Ok, I made the change to R2 so the passwords match, now we can look at our neighbor
RP/0/7/CPU0:R1#sh mpls ldp neighbor
Sun Apr  1 19:40:33.961 UTC

Peer LDP Identifier: 2.2.2.2:0
  TCP connection: 2.2.2.2:57491 – 1.1.1.1:646; MD5 on
  Graceful Restart: No
  Session Holdtime: 180 sec
  State: Oper; Msgs sent/rcvd: 7/18; Downstream-Unsolicited
  Up time: 00:00:10
  LDP Discovery Sources:
    GigabitEthernet0/3/0/2
  Addresses bound to this peer:
    2.2.2.2          150.1.12.2       200.100.200.100  200.200.200.200  
    200.200.200.201  200.200.200.202  200.200.200.203  200.200.200.204  
    200.200.200.205  200.200.200.206  200.200.200.207  200.200.200.208  
    200.200.200.209  200.200.200.210  

RP/0/7/CPU0:R1#
As you can see, next to the TCP connection, it now says MD5 on.  Previously nothing was after the port number.

You can also configure a password for any LDP session, that is done like follows:
RP/0/7/CPU0:R1#conf t
Sun Apr  1 19:40:45.561 UTC
RP/0/7/CPU0:R1(config)#mpls ldp
RP/0/7/CPU0:R1(config-ldp)#neighbor ?
  A.B.C.D   IP address of neighbor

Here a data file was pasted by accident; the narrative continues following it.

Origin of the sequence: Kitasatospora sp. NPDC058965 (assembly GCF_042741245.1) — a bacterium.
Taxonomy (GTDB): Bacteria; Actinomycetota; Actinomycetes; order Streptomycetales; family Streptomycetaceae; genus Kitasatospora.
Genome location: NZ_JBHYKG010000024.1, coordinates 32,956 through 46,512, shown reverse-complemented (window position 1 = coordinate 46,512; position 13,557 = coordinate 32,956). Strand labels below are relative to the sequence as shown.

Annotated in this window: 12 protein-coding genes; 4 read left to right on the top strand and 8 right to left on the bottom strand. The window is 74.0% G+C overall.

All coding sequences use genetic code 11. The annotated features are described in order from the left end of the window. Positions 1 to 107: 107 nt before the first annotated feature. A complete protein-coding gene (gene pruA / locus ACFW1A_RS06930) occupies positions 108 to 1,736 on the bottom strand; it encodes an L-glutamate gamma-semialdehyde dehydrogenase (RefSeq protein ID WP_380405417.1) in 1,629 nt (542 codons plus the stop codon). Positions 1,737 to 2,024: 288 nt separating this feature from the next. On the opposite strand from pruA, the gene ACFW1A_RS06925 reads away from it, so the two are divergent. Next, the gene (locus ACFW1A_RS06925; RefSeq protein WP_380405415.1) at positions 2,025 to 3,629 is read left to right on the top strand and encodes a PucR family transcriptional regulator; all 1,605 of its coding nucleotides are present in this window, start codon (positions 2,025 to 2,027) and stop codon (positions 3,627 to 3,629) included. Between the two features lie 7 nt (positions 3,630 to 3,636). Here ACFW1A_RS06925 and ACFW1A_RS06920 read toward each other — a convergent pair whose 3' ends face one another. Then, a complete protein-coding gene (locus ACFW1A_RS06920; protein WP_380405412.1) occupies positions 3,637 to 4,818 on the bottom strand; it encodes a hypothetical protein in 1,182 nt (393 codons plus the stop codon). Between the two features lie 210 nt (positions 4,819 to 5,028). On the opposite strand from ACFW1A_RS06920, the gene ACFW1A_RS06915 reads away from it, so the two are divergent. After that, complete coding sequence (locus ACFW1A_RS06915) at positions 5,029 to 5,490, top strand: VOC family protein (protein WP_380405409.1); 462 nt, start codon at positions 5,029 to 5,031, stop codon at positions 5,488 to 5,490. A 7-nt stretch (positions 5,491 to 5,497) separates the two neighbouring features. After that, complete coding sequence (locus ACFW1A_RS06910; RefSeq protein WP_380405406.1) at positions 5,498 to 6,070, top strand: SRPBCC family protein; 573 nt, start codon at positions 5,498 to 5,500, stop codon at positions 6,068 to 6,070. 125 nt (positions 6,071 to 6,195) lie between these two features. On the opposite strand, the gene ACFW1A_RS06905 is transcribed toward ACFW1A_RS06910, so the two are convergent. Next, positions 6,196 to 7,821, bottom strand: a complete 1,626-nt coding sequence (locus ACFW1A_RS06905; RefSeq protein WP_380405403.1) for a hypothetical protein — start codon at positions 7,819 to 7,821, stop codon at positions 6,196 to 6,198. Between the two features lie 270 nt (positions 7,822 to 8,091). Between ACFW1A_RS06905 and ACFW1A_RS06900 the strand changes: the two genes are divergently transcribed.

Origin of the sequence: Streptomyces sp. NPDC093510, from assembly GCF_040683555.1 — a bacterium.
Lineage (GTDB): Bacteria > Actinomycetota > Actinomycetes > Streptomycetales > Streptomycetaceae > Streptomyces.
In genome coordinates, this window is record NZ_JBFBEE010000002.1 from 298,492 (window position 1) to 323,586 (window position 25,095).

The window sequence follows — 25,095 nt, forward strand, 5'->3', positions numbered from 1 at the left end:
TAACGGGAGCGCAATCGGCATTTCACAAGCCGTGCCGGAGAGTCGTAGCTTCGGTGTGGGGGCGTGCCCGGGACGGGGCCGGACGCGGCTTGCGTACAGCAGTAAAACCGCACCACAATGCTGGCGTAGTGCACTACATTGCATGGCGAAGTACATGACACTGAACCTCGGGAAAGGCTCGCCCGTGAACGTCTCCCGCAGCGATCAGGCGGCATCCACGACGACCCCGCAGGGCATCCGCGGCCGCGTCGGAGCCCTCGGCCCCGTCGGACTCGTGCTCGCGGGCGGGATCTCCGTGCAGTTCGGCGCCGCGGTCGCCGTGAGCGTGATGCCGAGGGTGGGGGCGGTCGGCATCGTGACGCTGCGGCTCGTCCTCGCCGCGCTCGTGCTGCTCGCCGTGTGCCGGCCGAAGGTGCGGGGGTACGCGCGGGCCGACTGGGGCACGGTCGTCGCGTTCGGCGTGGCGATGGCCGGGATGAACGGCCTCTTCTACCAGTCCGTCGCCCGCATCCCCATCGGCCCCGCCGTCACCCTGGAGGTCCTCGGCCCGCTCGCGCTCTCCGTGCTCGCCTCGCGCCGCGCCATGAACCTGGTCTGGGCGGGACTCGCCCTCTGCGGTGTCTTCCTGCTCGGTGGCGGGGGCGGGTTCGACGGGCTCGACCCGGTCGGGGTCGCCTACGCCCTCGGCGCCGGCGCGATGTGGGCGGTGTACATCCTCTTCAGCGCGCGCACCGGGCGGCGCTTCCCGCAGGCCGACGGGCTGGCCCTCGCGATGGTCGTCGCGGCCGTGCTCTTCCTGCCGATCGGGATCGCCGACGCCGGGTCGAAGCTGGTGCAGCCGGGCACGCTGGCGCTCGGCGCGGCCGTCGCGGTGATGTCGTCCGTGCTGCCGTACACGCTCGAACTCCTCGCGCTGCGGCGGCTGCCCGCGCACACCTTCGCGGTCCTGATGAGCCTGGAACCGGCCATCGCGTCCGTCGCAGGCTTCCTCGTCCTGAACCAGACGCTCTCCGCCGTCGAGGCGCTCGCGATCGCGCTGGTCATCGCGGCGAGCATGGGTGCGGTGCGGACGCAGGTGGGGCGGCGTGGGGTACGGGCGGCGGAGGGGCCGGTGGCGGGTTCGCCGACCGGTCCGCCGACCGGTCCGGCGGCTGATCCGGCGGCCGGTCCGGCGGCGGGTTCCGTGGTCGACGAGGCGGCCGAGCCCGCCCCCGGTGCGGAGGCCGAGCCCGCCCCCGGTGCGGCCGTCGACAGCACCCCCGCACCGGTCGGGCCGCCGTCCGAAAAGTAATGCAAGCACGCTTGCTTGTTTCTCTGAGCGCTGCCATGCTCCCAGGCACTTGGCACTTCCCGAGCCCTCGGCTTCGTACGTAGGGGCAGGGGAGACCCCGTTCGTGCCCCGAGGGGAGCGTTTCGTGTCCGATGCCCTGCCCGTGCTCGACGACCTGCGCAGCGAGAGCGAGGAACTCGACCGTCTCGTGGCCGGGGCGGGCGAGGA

password  Configure password for MD5 authentication for all neighbors
RP/0/7/CPU0:R1(config-ldp)#neighbor password cisco
RP/0/7/CPU0:R1(config-ldp)#comm
Sun Apr  1 19:40:57.167 UTC

Now any LDP session must have a password. Now remember this in case you need to do directed LDP session some time down the road.

ISIS
Changing Metrics on an interface.
To change a metric on an interface in IS-IS, it is pretty simple.  Just like before, all configuration are done under the routing protocol section of the config, interface subsection, and address family.
RP/0/7/CPU0:R1#conf t
Sun Apr  1 22:40:33.251 UTC
RP/0/7/CPU0:R1(config)#router ISIS LAB
RP/0/7/CPU0:R1(config-isis)#int g0/3/0/2
RP/0/7/CPU0:R1(config-isis-if)#address-family ipv4 un
RP/0/7/CPU0:R1(config-isis-if-af)#metric 20